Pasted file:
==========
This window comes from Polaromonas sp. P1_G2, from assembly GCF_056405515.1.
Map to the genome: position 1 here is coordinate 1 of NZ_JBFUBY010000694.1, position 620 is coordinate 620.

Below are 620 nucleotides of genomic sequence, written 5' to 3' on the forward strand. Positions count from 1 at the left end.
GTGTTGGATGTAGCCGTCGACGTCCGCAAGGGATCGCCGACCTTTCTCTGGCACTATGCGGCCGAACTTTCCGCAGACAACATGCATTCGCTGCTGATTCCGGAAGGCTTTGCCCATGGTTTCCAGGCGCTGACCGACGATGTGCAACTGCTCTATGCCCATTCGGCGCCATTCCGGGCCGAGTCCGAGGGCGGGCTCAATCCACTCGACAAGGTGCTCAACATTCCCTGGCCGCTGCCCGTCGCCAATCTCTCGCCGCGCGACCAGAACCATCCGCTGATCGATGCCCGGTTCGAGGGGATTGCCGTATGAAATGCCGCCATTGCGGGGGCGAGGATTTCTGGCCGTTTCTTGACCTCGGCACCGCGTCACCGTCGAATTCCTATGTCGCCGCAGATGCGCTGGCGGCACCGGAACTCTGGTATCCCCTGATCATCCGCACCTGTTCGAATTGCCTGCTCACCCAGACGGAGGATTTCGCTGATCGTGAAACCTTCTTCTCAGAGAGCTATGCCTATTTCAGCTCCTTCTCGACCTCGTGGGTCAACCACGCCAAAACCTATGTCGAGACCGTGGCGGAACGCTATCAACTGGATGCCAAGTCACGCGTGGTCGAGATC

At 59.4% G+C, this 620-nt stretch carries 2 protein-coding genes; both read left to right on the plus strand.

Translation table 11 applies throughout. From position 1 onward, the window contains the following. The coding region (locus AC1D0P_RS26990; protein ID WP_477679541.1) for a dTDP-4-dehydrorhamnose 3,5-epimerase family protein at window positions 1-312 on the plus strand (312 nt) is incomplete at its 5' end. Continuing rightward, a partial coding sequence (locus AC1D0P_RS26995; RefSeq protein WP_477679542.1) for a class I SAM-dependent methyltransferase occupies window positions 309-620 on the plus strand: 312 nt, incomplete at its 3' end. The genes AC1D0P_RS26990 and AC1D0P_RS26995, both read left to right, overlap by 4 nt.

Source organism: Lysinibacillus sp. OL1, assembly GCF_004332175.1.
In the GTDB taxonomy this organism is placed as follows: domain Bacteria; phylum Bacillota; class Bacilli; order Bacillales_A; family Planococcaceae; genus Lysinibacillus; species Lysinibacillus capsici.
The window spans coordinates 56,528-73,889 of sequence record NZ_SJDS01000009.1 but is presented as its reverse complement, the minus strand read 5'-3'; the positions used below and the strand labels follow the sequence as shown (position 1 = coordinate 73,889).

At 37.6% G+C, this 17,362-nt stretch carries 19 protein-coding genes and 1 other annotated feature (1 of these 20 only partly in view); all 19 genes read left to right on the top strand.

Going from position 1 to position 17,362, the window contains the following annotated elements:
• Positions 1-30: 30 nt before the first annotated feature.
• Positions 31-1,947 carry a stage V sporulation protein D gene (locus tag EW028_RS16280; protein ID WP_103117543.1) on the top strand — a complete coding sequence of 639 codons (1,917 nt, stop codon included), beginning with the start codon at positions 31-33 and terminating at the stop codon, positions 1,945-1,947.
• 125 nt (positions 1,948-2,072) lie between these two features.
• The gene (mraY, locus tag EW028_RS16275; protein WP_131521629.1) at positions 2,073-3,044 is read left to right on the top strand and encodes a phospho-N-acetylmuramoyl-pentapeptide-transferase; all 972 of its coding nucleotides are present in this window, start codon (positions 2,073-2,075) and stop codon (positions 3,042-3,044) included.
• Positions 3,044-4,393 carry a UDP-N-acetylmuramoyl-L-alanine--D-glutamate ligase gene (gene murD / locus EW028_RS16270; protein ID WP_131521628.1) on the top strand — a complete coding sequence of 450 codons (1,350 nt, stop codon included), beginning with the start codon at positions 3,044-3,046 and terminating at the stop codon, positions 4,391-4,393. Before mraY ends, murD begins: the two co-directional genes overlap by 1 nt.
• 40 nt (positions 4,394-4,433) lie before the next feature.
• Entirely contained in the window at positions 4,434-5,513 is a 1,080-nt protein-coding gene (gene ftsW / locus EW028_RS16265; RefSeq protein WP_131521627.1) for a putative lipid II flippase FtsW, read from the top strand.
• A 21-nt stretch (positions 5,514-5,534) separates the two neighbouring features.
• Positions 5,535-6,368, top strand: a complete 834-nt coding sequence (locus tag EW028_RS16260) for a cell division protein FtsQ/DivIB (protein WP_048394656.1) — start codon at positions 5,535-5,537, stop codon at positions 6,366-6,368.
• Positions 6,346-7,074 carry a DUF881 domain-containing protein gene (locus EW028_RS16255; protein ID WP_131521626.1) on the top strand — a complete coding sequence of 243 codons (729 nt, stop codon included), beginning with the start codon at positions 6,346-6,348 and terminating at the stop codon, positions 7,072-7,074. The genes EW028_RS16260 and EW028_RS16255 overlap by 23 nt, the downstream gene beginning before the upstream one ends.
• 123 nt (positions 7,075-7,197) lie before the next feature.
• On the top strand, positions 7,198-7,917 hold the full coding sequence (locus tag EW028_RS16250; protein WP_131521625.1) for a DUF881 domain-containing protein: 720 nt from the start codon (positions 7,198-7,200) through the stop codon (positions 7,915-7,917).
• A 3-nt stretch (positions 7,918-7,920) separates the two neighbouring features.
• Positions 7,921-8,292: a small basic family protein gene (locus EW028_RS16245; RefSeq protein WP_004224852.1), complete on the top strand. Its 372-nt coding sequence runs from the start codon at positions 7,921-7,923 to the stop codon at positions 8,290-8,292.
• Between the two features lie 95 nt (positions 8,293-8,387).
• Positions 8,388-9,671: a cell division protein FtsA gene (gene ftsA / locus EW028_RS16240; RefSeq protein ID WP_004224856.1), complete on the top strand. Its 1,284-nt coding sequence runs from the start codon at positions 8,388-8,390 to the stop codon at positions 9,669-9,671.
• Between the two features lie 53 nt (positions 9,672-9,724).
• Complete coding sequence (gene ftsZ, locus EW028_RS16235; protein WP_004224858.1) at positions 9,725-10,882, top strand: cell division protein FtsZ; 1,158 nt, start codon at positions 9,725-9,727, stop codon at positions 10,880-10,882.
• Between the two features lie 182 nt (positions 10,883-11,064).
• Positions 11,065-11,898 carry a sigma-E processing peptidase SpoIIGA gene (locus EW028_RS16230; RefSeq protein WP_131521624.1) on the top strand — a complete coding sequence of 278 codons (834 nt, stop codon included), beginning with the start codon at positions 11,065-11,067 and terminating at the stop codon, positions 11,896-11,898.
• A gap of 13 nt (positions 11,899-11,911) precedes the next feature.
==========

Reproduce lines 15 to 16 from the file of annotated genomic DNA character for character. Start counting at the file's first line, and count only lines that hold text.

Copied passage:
• The gene (mraY, locus tag EW028_RS16275; protein WP_131521629.1) at positions 2,073-3,044 is read left to right on the top strand and encodes a phospho-N-acetylmuramoyl-pentapeptide-transferase; all 972 of its coding nucleotides are present in this window, start codon (positions 2,073-2,075) and stop codon (positions 3,042-3,044) included.
• Positions 3,044-4,393 carry a UDP-N-acetylmuramoyl-L-alanine--D-glutamate ligase gene (gene murD / locus EW028_RS16270; protein ID WP_131521628.1) on the top strand — a complete coding sequence of 450 codons (1,350 nt, stop codon included), beginning with the start codon at positions 3,044-3,046 and terminating at the stop codon, positions 4,391-4,393. Before mraY ends, murD begins: the two co-directional genes overlap by 1 nt.